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Prairie Fare: Remember These Sleep Hygiene Tips

“Sleep hygiene” is the name given to habits that help promote sleep.

“Julie was last seen in Gate F-4,” I texted to my husband at 1 a.m.

I began walking across the airport as the crowds thinned and the final flights arrived.

“Julie was last seen in Gate C-14,” I texted my husband at 2 a.m.

He was probably quite confused when those messages arrived. I was informing him just in case I ended up on an episode of “Whatever happened to Julie” on a mystery show.

He knew my 11 p.m. flight was canceled. I opted out of the free hotel stay. That would have meant going through security at 4:30 a.m. to catch an early flight home.

Unfortunately, I cannot sleep in public places. I also have an active imagination.

I wandered around the airport. I surprised a cleaning crew when I popped up from my somewhat hidden spot. The worker was singing loudly as he drove a vacuum cleaner by my gate.

Sleep evaded me that evening. Millions of people experience sleep challenges, even at home. About one-third of adults do not get enough sleep.

Lack of sufficient sleep puts us at risk for many health conditions. We all need sleep to maintain our daily functioning at work and home.

According to the Centers for Disease Control and Prevention, not enough sleep is linked to chronic diseases and conditions including heart disease, high blood pressure, obesity, Type 2 diabetes and depression.

Ongoing lack of sleep is linked to early death according to some researchers. Adults need at least seven hours of sleep every night. Younger people need more sleep. For example, teens need at least eight hours of sleep, and infants need 12 to 16 hours of sleep.

As I perused the empty airport, I wondered who might be lurking around the next corner at 3 a.m.

I should not have been thinking about all of this when I was trying to get a few minutes of sleep. I defied nearly every “rule” for sleep that night.

“Sleep hygiene” is the name given to habits that help promote sleep. That term has nothing to do with taking a warm bath before bed, although that would have been nice.

Unfortunately, I didn’t even have a toothbrush with me.

We should try to have a consistent bedtime. We are advised to avoid the “sleeping in” pattern on weekends.

We also should aim for a dark, quiet sleeping area at a comfortable, slightly cool temperature. Some light exercise is OK before retiring for the evening.

The airport was brightly lit, although they reduced the lighting a bit after the last flight. They evidently turn down the airport heat at night. I had a sweater in my backpack so I covered myself.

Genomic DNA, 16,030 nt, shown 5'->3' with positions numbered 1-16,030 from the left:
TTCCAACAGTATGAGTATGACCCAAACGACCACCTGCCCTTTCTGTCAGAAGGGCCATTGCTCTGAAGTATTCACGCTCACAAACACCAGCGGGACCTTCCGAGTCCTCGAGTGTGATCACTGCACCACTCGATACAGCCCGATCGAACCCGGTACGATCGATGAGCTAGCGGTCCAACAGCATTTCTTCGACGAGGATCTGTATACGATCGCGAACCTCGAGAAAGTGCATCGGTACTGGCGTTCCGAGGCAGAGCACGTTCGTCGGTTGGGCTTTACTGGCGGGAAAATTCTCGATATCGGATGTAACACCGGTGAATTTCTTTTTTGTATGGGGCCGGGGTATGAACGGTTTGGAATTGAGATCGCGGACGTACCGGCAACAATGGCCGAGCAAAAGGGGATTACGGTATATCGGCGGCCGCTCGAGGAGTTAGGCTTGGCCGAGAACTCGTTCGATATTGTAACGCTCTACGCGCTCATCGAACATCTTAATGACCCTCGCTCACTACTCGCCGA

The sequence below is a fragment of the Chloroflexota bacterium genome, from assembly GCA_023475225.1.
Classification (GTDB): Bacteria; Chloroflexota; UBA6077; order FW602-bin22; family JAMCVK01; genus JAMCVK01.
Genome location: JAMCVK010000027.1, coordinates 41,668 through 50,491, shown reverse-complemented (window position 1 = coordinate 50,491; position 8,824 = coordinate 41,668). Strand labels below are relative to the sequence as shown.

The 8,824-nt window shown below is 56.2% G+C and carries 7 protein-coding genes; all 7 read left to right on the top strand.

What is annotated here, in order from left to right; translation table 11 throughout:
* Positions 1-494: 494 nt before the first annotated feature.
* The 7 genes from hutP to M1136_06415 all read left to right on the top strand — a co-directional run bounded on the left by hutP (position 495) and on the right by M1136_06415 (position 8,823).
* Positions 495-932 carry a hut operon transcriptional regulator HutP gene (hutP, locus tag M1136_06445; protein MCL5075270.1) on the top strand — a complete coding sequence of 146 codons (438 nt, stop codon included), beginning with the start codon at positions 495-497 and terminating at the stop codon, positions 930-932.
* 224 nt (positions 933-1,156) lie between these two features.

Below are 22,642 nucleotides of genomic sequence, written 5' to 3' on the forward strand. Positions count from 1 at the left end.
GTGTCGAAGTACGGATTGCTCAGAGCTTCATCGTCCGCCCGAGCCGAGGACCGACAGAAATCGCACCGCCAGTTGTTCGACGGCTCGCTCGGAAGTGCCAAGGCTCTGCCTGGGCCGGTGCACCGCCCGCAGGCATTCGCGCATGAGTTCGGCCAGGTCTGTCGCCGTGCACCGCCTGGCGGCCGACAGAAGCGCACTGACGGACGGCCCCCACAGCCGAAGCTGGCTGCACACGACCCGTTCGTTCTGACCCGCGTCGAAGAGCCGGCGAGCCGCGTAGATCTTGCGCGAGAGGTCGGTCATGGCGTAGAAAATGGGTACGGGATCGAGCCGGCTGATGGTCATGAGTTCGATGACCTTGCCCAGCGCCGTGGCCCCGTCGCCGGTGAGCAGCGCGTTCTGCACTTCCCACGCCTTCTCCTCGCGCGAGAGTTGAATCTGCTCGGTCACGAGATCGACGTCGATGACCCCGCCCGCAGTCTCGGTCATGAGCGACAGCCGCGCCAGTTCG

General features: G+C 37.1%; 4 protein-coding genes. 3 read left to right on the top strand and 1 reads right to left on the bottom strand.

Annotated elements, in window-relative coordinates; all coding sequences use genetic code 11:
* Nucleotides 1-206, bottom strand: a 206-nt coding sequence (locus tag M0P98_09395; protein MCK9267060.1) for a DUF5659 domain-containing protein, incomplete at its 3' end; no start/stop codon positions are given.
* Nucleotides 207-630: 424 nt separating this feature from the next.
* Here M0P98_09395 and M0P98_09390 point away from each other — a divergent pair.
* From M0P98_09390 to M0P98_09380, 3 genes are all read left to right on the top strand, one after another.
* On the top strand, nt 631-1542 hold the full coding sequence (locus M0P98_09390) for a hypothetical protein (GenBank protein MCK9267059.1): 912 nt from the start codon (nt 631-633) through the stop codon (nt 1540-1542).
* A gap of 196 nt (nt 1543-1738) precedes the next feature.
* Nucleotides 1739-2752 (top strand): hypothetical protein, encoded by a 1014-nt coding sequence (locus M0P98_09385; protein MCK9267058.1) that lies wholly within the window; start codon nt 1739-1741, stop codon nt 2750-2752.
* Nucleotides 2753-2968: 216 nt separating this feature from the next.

A backpack does not make a good pillow, by the way.

I moved closer to the media plug-ins and began perusing social media on my phone.

With my phone use, I broke another rule for sleep. Using electronic devices in your sleeping area is not advised. The blue light emitted can affect sleep because it interferes with a natural sleep-promoting hormone called melatonin.

I was a little hungry. No vending machines were available in my area.

I reached into my backpack. I found a crushed soft-granola bar. That was better than nothing.

Large meals are not advised before bed, anyway. Your body gets busy digesting the food.

I was thirsty and all I had was a diet cola. I knew that caffeine would make my insomnia situation worse, but this was all I had available.

I decided to wander around a bit more at 3:45 a.m.  I had never tried the massage chairs in the hallway. I put my credit card in the slot for my 20-minute massage.

Stretching your muscles is a good plan to promote sleep.

The massage chair began squeezing my calves and pummeling my back. I almost jumped out of the chair. My muscles were tense. I had paid $5 for the massage so I was going to make it through.

I really wished that I had not watched those “Halloween” movies in my youth. I was half-expecting claws to come out of back of the chair and the leg massagers to prevent me from escaping.

At 4 a.m., the airport came alive with bright lights. The shuttles were whizzing back and forth with no passengers.

Here’s another tip about sleep: Don’t scare yourself.

I arrived home at about 10 a.m. after another delay on the plane. I needed to drive and make a presentation 70 miles away.

I made a very strong cup of coffee. I was well aware that drowsy driving is linked to crashes.

In fact, 83,000 crashes occurred between 2005 and 2009 according to statistics from the National Highway Traffic Safety Administration. Fortunately, the caffeine worked well.

I was hungry for something refreshing later that day. Here’s a tasty fruit bowl to make for breakfast or dessert.

Breakfast Fruit Bowl

3 tablespoons frozen orange juice concentrate (unsweetened)
2 medium apples, rinsed and diced with peel
1 medium orange, peeled and diced
1 medium banana, peeled and sliced

Place orange juice in medium bowl. Add prepared fruits to bowl and toss lightly to coat with orange juice.  Substitute your favorite fruits or other seasonal fruits, such as grapes or melon.

Makes four servings. Each serving has 80 calories, 0 grams (g) fat, less than 1 g protein, 20 g carbohydrate and 0 milligrams sodium.

(Julie Garden-Robinson, Ph.D., R.D., L.R.D., is a North Dakota State University Extension food and nutrition specialist and professor in the Department of Health, Nutrition and Exercise Sciences. Follow her on Twitter @jgardenrobinson)


NDSU Agriculture Communication – April 14, 2022

Source: Julie Garden-Robinson, 701-231-7187, julie.garden-robinson@ndsu.edu

Editor: Elizabeth Cronin, 701-231-5391, elizabeth.cronin@ndsu.edu


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